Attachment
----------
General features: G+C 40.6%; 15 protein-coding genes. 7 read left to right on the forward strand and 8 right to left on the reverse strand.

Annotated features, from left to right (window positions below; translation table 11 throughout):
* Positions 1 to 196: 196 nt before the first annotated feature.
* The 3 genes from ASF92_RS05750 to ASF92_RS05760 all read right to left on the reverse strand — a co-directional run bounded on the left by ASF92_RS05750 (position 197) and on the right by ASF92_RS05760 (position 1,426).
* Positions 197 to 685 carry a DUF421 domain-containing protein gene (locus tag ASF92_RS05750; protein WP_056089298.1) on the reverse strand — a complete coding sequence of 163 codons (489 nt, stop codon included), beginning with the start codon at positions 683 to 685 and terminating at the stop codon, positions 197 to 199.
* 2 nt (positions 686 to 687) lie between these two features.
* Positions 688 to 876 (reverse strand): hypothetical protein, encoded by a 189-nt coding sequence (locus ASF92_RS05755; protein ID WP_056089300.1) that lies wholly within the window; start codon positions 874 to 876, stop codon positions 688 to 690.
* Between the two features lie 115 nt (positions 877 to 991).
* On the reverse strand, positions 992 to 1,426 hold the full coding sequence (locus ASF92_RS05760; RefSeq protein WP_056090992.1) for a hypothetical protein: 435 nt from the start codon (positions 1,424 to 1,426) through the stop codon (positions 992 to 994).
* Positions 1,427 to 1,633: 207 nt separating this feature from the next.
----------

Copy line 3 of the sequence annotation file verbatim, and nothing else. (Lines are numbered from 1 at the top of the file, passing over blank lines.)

* Positions 1 to 196: 196 nt before the first annotated feature.